Grognard is an odd term that many of us in the Dungeons and Dragons community have taken on as our own to describe a particular group of players that, whether or not we know the terminology, most of us have encountered if we have spent any time in a scene where there is a dedicated fanbase. This includes most tabletop gaming communities, as well as video gamers, sports fans, as well as many other groups.
Originally the term comes from the Old French root word “grogner”, which describes someone who grunts, growls, or snarls like an animal. Though, it was also used to describe someone who would grunt or snort their disapproval to an idea, which more closely follows how the term is used at the gaming table, though if you have an oinker in your group, I guess either use of the word is accurate.
The story of the term “grognard” actually starts in the Napoleonic Wars (1803 to 1815) and may have been coined by Napoleon Bonaparte himself. He used it as a term of endearment for a group of veteran grenadiers who would constantly complain, even in the presence of Emperor Napoleon.
As for the term’s use in D&D is generally reserved for older players, or at least those with a good amount of experience with the game, who complain about how it used to be better in previous versions. Beyond that, it extends to players who refuse to play a newer version of the game because they prefer older versions for one reason or another, or to a lesser extent, just those who complain for no real reason.
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The most recent uprising of grognards came about when Wizards of the Coast released Dungeons and Dragons 4th Edition. Many fans of the game didn’t like the simplified classes and systems, and many more didn’t like that version 3.5 wasn’t around for very long and that they had to go out and get all new books for this new version when it still felt like they had just purchased their 3.5 stuff.
I will fully admit that I was a grognard when Dungeons and Dragons 4th Edition came out. I was, and still am, a huge fan of version 3.5 and I just really didn’t like the simplicity or most of the systems in 4th Edition.
It took me meeting some new players for our old group that turned me around on 4th Edition. I still have yet played it myself, but we have a couple of people in our group right now who had never played D&D before the 4th edition and gave it a try just because it was a more streamlined version of the game. They would not have had any inkling to play 5th edition with us if they had not cut their teeth on the 4th edition first.
Though I have never met one, I am sure there must be some grognards our there who are sitting there right now in a game talking about how much better the last edition of the game was and how this new one is too complicated and too hard or something. Maybe there will be hope for them in version 5.5 or 6 if they come out.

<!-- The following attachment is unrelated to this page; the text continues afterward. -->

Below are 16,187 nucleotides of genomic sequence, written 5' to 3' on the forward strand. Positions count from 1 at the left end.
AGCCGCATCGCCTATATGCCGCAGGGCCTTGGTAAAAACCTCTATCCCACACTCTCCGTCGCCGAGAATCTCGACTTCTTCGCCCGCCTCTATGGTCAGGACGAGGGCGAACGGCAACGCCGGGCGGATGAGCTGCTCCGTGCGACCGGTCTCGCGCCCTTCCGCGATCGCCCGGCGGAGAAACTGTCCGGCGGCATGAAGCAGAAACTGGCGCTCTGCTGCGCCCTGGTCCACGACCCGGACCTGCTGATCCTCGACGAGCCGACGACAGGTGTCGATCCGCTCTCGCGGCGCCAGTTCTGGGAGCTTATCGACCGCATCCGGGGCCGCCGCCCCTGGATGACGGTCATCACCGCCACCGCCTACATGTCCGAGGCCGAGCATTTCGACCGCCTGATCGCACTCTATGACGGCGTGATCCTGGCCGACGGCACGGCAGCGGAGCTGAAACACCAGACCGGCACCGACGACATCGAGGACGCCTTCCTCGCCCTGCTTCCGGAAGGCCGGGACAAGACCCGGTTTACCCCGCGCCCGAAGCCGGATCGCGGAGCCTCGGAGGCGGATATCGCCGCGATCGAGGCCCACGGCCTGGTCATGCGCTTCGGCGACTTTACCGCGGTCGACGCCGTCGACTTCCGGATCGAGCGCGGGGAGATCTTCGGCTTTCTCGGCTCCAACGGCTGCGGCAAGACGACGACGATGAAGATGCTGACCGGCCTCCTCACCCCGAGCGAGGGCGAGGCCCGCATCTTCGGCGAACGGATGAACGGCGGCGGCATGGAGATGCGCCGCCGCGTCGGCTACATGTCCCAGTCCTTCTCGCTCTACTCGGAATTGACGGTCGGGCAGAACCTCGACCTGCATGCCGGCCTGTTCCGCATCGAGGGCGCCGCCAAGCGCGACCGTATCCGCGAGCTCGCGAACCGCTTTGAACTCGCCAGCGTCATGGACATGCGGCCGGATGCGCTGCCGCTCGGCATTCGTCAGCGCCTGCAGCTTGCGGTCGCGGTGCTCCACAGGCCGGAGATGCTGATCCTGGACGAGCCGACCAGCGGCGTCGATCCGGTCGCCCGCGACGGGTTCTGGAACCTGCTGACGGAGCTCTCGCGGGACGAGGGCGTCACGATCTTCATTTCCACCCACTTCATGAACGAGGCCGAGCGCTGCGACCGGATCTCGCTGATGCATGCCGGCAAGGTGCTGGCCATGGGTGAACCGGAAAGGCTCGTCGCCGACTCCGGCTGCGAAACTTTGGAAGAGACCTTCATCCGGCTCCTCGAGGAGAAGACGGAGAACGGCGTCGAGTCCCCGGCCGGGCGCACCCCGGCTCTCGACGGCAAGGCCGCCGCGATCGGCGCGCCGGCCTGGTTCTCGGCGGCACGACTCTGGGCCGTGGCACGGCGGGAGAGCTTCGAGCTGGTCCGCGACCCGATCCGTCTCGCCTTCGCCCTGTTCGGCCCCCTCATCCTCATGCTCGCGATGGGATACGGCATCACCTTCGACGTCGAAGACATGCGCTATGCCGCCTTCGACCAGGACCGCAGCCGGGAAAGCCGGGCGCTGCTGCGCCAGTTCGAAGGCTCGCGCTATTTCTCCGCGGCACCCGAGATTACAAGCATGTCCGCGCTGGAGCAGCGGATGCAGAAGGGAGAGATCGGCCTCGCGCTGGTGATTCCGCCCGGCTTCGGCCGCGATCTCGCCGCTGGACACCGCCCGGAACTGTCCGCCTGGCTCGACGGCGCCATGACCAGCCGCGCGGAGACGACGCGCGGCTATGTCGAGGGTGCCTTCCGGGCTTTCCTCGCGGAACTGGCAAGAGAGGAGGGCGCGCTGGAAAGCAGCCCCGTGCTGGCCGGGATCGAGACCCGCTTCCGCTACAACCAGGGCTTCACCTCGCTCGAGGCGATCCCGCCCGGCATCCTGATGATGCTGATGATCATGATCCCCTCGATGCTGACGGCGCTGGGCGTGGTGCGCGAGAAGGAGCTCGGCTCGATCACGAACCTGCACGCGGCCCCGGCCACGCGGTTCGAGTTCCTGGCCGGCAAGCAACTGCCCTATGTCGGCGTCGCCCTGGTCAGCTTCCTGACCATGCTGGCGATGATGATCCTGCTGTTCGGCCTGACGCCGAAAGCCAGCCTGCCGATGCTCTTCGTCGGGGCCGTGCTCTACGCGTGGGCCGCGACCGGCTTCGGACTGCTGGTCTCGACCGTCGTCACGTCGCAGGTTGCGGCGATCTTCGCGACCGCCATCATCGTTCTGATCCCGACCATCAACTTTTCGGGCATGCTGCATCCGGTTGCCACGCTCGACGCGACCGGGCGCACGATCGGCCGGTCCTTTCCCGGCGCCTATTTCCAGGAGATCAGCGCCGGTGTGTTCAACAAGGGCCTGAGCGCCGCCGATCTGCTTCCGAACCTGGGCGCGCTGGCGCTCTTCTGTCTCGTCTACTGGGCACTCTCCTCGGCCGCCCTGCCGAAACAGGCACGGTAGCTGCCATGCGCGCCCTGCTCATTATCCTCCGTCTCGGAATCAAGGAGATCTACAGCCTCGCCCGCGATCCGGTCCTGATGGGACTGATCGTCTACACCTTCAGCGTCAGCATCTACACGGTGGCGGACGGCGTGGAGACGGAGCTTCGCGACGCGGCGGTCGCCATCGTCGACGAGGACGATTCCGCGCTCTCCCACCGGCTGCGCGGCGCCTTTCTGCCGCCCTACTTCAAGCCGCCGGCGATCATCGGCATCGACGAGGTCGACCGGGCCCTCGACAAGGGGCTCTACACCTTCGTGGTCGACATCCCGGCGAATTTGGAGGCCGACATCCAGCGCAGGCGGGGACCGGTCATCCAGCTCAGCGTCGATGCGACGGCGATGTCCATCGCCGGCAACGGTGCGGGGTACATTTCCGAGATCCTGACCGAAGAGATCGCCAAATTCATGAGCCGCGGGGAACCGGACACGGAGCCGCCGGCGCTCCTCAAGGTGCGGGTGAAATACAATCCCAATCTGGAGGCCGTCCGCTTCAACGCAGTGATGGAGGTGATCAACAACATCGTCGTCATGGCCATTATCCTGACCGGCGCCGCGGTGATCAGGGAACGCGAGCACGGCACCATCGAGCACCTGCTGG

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It isn’t just the version that these grognards let ruin a game for them. When the 4th edition came out, our group split in two. One group continued to play version 3.5, while some moved on to the 4th edition, with a few playing with both groups. We have since merged as a group for the 5th edition, but that change lost us a player.
It’s not that this player doesn’t like 5th edition; he enjoys it. He doesn’t play with us anymore because we started playing online using Fantasy Grounds. After all, a few in our group have moved away since the last version came out, and this allows us to have a weekly game with mostly the same group.
Even though this is easier for everyone, he refuses to play online because he doesn’t like not having his character sheet and dice in hand when he plays. He also doesn’t like how he can’t see everyone’s face when we play since we use Discord to communicate, and he doesn’t feel like he can connect properly with the rest of us or read the DM to see what he might do next.
And that’s fine.
We still hang out, we are still friends, and otherwise, nothing else has changed; he doesn’t prefer to play the way we do and has since found another group he is enjoying. There isn’t any animosity there, and there wasn’t when he played with us on Fantasy Grounds the first couple of times, either. Even if he was a grognard to the fullest, it just isn’t his thing, and we all respect that.
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That brings me to my last point about grognards: how to deal with them if they do make their way into your group. Go back to the origin of the word, treat them like old soldiers and listen to their “war” stories from back in the day when things were better, the dragons were bigger, and the systems were better even though they had to roll their dice up up a hill both ways to land a critical. You might learn something.
Or maybe it will give you an idea for a new house rule that will allow everyone to have a little more fun, grognards or not. After all, that’s why we all play, just for the fun of it.
Creative Commons credit: Grumpy Game Enemy by Michael Gibbons.
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